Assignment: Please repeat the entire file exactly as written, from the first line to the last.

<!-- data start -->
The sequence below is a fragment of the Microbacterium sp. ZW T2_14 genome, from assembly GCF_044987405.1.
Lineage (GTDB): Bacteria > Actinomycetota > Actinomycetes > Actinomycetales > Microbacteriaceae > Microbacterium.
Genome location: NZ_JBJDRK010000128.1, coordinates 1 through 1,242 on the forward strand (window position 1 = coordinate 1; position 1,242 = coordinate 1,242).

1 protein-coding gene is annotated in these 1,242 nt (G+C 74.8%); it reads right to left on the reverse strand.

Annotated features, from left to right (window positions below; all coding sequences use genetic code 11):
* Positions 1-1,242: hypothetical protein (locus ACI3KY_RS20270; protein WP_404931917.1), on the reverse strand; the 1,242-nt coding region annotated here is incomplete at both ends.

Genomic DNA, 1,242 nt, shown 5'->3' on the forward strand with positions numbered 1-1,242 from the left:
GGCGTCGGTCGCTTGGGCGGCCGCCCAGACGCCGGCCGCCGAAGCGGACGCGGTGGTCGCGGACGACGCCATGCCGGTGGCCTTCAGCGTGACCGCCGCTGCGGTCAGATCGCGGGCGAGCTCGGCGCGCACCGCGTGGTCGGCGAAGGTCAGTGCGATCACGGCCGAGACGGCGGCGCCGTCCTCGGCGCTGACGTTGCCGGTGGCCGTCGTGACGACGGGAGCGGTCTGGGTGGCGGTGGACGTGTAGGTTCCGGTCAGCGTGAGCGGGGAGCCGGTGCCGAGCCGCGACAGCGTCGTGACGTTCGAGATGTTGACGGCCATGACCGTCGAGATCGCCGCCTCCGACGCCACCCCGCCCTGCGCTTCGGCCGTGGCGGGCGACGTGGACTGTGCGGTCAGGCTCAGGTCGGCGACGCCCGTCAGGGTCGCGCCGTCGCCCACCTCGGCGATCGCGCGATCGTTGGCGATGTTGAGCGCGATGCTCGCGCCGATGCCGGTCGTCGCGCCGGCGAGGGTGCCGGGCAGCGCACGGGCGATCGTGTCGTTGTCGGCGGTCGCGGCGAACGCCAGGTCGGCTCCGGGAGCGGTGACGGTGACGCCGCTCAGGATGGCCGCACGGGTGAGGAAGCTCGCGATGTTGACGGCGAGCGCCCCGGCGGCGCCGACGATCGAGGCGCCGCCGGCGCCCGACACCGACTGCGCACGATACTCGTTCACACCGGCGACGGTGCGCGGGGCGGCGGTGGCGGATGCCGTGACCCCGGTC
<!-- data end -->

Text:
The sequence below is a fragment of the Microbacterium sp. ZW T2_14 genome, from assembly GCF_044987405.1.
Lineage (GTDB): Bacteria > Actinomycetota > Actinomycetes > Actinomycetales > Microbacteriaceae > Microbacterium.
Genome location: NZ_JBJDRK010000128.1, coordinates 1 through 1,242 on the forward strand (window position 1 = coordinate 1; position 1,242 = coordinate 1,242).

1 protein-coding gene is annotated in these 1,242 nt (G+C 74.8%); it reads right to left on the reverse strand.

Annotated features, from left to right (window positions below; all coding sequences use genetic code 11):
* Positions 1-1,242: hypothetical protein (locus ACI3KY_RS20270; protein WP_404931917.1), on the reverse strand; the 1,242-nt coding region annotated here is incomplete at both ends.

Genomic DNA, 1,242 nt, shown 5'->3' on the forward strand with positions numbered 1-1,242 from the left:
GGCGTCGGTCGCTTGGGCGGCCGCCCAGACGCCGGCCGCCGAAGCGGACGCGGTGGTCGCGGACGACGCCATGCCGGTGGCCTTCAGCGTGACCGCCGCTGCGGTCAGATCGCGGGCGAGCTCGGCGCGCACCGCGTGGTCGGCGAAGGTCAGTGCGATCACGGCCGAGACGGCGGCGCCGTCCTCGGCGCTGACGTTGCCGGTGGCCGTCGTGACGACGGGAGCGGTCTGGGTGGCGGTGGACGTGTAGGTTCCGGTCAGCGTGAGCGGGGAGCCGGTGCCGAGCCGCGACAGCGTCGTGACGTTCGAGATGTTGACGGCCATGACCGTCGAGATCGCCGCCTCCGACGCCACCCCGCCCTGCGCTTCGGCCGTGGCGGGCGACGTGGACTGTGCGGTCAGGCTCAGGTCGGCGACGCCCGTCAGGGTCGCGCCGTCGCCCACCTCGGCGATCGCGCGATCGTTGGCGATGTTGAGCGCGATGCTCGCGCCGATGCCGGTCGTCGCGCCGGCGAGGGTGCCGGGCAGCGCACGGGCGATCGTGTCGTTGTCGGCGGTCGCGGCGAACGCCAGGTCGGCTCCGGGAGCGGTGACGGTGACGCCGCTCAGGATGGCCGCACGGGTGAGGAAGCTCGCGATGTTGACGGCGAGCGCCCCGGCGGCGCCGACGATCGAGGCGCCGCCGGCGCCCGACACCGACTGCGCACGATACTCGTTCACACCGGCGACGGTGCGCGGGGCGGCGGTGGCGGATGCCGTGACCCCGGTC